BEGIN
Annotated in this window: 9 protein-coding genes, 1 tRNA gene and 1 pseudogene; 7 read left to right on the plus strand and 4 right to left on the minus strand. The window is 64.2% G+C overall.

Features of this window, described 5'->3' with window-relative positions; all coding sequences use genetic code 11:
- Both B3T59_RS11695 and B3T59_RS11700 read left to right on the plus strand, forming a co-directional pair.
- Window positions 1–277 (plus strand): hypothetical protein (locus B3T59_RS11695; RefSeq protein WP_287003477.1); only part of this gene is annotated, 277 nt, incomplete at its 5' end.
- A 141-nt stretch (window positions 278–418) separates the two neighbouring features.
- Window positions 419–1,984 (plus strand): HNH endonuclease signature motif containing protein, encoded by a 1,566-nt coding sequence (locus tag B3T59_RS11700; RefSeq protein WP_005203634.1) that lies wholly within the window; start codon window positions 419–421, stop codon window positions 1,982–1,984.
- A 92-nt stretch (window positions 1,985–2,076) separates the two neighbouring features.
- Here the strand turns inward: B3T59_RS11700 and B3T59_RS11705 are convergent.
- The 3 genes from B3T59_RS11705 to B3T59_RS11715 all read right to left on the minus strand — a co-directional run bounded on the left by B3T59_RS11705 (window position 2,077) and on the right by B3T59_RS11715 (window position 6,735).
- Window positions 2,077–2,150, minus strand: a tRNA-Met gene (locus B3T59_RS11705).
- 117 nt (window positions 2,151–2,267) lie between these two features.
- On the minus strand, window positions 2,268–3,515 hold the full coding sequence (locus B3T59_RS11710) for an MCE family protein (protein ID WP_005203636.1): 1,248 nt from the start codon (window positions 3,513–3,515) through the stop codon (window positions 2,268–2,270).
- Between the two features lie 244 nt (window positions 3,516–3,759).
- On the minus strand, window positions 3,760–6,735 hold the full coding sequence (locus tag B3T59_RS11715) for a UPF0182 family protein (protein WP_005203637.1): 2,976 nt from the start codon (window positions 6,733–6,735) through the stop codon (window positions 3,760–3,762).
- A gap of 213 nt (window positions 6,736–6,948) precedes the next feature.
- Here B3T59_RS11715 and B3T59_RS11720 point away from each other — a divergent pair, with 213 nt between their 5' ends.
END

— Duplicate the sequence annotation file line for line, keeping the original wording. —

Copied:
Annotated in this window: 9 protein-coding genes, 1 tRNA gene and 1 pseudogene; 7 read left to right on the plus strand and 4 right to left on the minus strand. The window is 64.2% G+C overall.

Features of this window, described 5'->3' with window-relative positions; all coding sequences use genetic code 11:
- Both B3T59_RS11695 and B3T59_RS11700 read left to right on the plus strand, forming a co-directional pair.
- Window positions 1–277 (plus strand): hypothetical protein (locus B3T59_RS11695; RefSeq protein WP_287003477.1); only part of this gene is annotated, 277 nt, incomplete at its 5' end.
- A 141-nt stretch (window positions 278–418) separates the two neighbouring features.
- Window positions 419–1,984 (plus strand): HNH endonuclease signature motif containing protein, encoded by a 1,566-nt coding sequence (locus tag B3T59_RS11700; RefSeq protein WP_005203634.1) that lies wholly within the window; start codon window positions 419–421, stop codon window positions 1,982–1,984.
- A 92-nt stretch (window positions 1,985–2,076) separates the two neighbouring features.
- Here the strand turns inward: B3T59_RS11700 and B3T59_RS11705 are convergent.
- The 3 genes from B3T59_RS11705 to B3T59_RS11715 all read right to left on the minus strand — a co-directional run bounded on the left by B3T59_RS11705 (window position 2,077) and on the right by B3T59_RS11715 (window position 6,735).
- Window positions 2,077–2,150, minus strand: a tRNA-Met gene (locus B3T59_RS11705).
- 117 nt (window positions 2,151–2,267) lie between these two features.
- On the minus strand, window positions 2,268–3,515 hold the full coding sequence (locus B3T59_RS11710) for an MCE family protein (protein ID WP_005203636.1): 1,248 nt from the start codon (window positions 3,513–3,515) through the stop codon (window positions 2,268–2,270).
- Between the two features lie 244 nt (window positions 3,516–3,759).
- On the minus strand, window positions 3,760–6,735 hold the full coding sequence (locus tag B3T59_RS11715) for a UPF0182 family protein (protein WP_005203637.1): 2,976 nt from the start codon (window positions 6,733–6,735) through the stop codon (window positions 3,760–3,762).
- A gap of 213 nt (window positions 6,736–6,948) precedes the next feature.
- Here B3T59_RS11715 and B3T59_RS11720 point away from each other — a divergent pair, with 213 nt between their 5' ends.